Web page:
Frank Vogel likely doesn’t know at this moment whether he will invited to return as the coach of the Indiana Pacers (Larry Bird will hold a press conference tomorrow at 11 a.m. to talk about this and other topics), but that shouldn’t keep him from making the call on his own future.
Leaving the Pacers is Vogel’s only option even if team president Larry Bird begs him to return.
it’s a shame the end for Vogel has come this way. He is a good NBA coach and a better guy, but coaching professional basketball is a brutal business where a roughly a quarter of the 30 gigs turnover every year.
No coach in the NBA history of the Pacers made it past four full seasons until Vogel did it 14 months ago.
For the Pacers coach with the most NBA games and wins, the time has come to pack a box whether the Pacers want him back or not.
Here are 10 reasons why:
10. Vogel will never be Larry’s guy.
Jim O’Brien was Larry’s guy, and Vogel was on O’Brien’s staff. When O’Brien was fired, the interim gig went to Vogel, and the Pacers started winning. They won enough that hiring Vogel as the permanent coach became the obvious call. Rumors surfaced that hiring Vogel was owner Herb Simon’s call. Bird and Vogel have always gotten along, but there has always been a sense that Bird’s hand was forced in the hire.
9. The Knicks throw around money in a way Simon never will.
If you want to get paid crazy money in the NBA, there is no better source for that cash than James Dolan, the owner of the New York Knicks. After many years of being underpaid, Vogel needs to make some real jack for coaching the team he enjoyed as a kid growing up in south Jersey.
8. Larry used the “P” word Monday night.
One of the many bits of wisdom Bird shared Monday night with Gregg Doyel was, “You can’t go very far in the playoffs if you don’t score. When I tell people this, it’s not because I think I know it all — it’s because I experienced it as a player.” That quote harkened back to a quote from Roy Hibbert about looking forward to playing for a coach who “actually played” the game. Vogel is capable of a lot of very good things as a coach, but he will never be a coach who played in the NBA. Hibbert sounded petulant and peevish throwing stones at a coach who led him to two all-star seasons. Bird sounded like a dissatisfied manager.
7. Being saved by an owner ensures disharmony.
If Simon intercedes on Vogel’s behalf and rescues him from the employment guillotine, he will ensure misery for everyone in the Pacers organization. As it stands now, there is a robust Bird vs. Vogel debate between fans and media. Another year of this with everyone secure in the knowledge Simon rode to Vogel’s rescue will derail whatever positive momentum the Pacers built by returning to the playoffs – and then some.
6. Tom Crean.
According to reports, Vogel earns $2 million per year as the coach of the Pacers while Crean makes an addition $1 million-plus to lead teenage college students. 'Nuff said.
5. Stock unlikely to grow here.
Will staying longer with the Pacers enhance Vogel’s value to other teams looking for a coach? Not likely. Showing he can hold the competitive attention of a roster for five full seasons was the final threshold to cross minus winning a championship, and Vogel did it. Getting to the Eastern Conference Finals twice before being eliminated by LeBron’s Miami Heat was an accomplishment that will make him coveted, but nearly making the playoffs with Paul George on the shelf was stupendous.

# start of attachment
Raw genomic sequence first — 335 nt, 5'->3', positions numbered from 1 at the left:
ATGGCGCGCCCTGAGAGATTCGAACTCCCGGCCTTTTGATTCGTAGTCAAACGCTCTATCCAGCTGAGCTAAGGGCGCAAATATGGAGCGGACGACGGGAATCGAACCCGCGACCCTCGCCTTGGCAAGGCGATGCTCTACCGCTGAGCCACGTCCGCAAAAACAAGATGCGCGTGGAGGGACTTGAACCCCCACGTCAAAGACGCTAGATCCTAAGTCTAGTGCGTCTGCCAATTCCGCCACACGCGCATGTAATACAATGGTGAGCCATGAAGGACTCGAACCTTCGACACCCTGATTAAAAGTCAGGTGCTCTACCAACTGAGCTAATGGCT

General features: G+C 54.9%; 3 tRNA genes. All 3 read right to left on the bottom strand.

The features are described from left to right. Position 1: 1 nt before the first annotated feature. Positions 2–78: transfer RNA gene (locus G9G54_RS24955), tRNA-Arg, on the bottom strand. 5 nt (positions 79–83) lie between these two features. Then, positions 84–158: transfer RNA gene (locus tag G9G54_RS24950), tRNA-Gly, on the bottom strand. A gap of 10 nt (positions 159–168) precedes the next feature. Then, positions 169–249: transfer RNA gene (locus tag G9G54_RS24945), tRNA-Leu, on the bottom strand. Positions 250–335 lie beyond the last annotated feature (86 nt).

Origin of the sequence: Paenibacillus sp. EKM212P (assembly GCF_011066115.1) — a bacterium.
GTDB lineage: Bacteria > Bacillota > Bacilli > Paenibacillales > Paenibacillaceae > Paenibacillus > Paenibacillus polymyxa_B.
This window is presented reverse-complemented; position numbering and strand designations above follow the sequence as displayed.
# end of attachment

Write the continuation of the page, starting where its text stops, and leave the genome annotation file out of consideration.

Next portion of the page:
4. Roster has plateaued.
I guess it’s possible Paul George can marginally improve moving forward, but he was crazy good in the series against the Raptors. Myles Turner will get better, but the rest of the roster is as good as it will be. There might be a free agent at the level of Monte Ellis that drops in, but there is little chance a serious difference maker will choose to play in Indy. Solomon Hill is a goner, and the Pacers will choose 20th in the NBA Draft. The chances of an improved roster seem slight.
3. Five full years is plenty.
Coaches need to get out while the getting is good, and the getting is good for Vogel right now. Timing is everything, and this is the time for Vogel to take a long look around for a job where he can make a generational leap in income.
2. Scott Brooks and Tom Thibodeau.
Those two coaches were both fired after last season. They enjoyed a year off before entertaining their choice of positions this offseason with extreme raises. Thibs will be paid somewhere between $8-$10 million and Brooks will make $7 million. Why would Vogel take a marginal raise to stick around Indy when his resume’ compares quite favorably to Thibs and Brooks.
1. Larry clearly doesn’t want him back.
Two things we can surmise from Bird’s quotes to Gregg Doyel Monday night: Bird does not need Pacers owner Herb Simon’s permission to retain Vogel, and Bird continues to pine for a coach who can get the offense to be as productive as he would like. That will bring continued acrimony. Either Bird or Vogel has to go, and it would appear Bird is pretty well dug in.
Kent Sterling hosts the fastest growing sports-talk show in Indianapolis on CBS Sports 1430 every weekday from 3 p.m.-6 p.m., and writes about Indiana sports at kentsterling.com.